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O'gara v. Kane





APPEAL from the Circuit Court of St. Clair County; the Hon. STEVEN M. KERNAN, Judge, presiding.


Plaintiff, Patrick O'Gara, brought suit to recover for personal injuries received when an automobile in which he was a passenger collided with a horse owned by Dr. C.C. Kane, defendant, on Route 40, St. Clair County, Illinois, on November 2, 1971. At the close of all the evidence the defendant moved for and was granted a directed verdict from which plaintiff appeals.

The issue presented is whether the court erred in directing a verdict for the defendant. This is controlled, as both parties recognize in their briefs, by the rule enunciated in Pedrick v. Peoria & Eastern R.R. Co., 37 Ill.2d 494, 229 N.E.2d 504, "* * * verdicts ought to be directed * * * in those cases in which all of the evidence, when viewed in its aspect most favorable to the opponent, so overwhelmingly favors movant that no contrary verdict based on that evidence could ever stand." 37 Ill.2d 494, 510.

The complaint was in two counts. The first alleged negligence in allowing the horse to run at large and the second alleged a violation of chapter 8, section 1, of the Illinois Revised Statutes which reads in pertinent part:

"* * * [I]t shall be unlawful for any * * * horse * * * to run at large in the State of Illinois: Provided, that no owner or keeper of such animals shall be liable for damages in any civil suit for injury to the person or property of another caused by the running at large thereof, without the knowledge of such owner or keeper, when such owner or keeper can establish that he used reasonable care in restraining such animals from so running at large."

Dr. Kane testified that nine colts were kept in a fenced pasture on his farm and that all nine escaped from the enclosure on the evening of the accident. The fence around the pasture had been renewed just a few weeks before the incident. Those repairs consisted of a new corner post, a creosoted railroad tie, other posts of 6" by 6" creosoted wood, all buried 3 or 4 feet deep and sticking up 5 to 5 1/2 feet and placed 8 feet apart. The cross bars were two 2" by 6" boards, nailed approximately 16 inches apart.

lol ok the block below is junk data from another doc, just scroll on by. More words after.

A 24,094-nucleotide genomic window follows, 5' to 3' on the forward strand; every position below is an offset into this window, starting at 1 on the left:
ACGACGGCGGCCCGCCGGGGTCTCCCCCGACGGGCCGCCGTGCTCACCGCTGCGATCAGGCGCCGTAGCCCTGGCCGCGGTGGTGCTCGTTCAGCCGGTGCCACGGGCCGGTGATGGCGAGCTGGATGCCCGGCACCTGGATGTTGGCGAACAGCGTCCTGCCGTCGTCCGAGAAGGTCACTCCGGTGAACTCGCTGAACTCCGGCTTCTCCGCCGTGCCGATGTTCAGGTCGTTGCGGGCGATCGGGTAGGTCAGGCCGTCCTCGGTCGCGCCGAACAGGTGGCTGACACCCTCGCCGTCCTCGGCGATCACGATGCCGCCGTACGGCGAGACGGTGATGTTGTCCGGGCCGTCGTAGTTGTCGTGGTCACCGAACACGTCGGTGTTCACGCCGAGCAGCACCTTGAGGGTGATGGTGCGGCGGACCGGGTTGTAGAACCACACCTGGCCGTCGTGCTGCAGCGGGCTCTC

After the accident Dr. Kane saw the fence and it was broken out at the corner where the repairs had been made. He described the colts as approximately 4 feet tall and weighing between three and four hundred pounds each. He stated that no horses had ever broken through that fence prior to the incident and none had done so afterward. He was not aware that the horses were out until he received a telephone call that one had been hit and killed on the highway. He testified that in his opinion the colts had been frightened by something and ran through the fence in a group.

Frank Williams testified that he was the farm overseer for Dr. Kane at the time of the accident. He removed the dead horse from the highway, recovered a second horse which had been injured, and rounded up seven others. His testimony concerning the construction of the fence agreed with that of Dr. Kane with the additional information that he had used spike nails on the 2" by 6" cross boards. He described the fence after the accident as broken out on the corner which had been repaired. An area 10 feet wide was "wrecked" and one post was "knocked out." He described the horses as 6 months old and weighing between three and four hundred pounds apiece. He surmised that it would take at least three colts running together to break through a fence of that size and offered his opinion that all of the colts charged the fence together.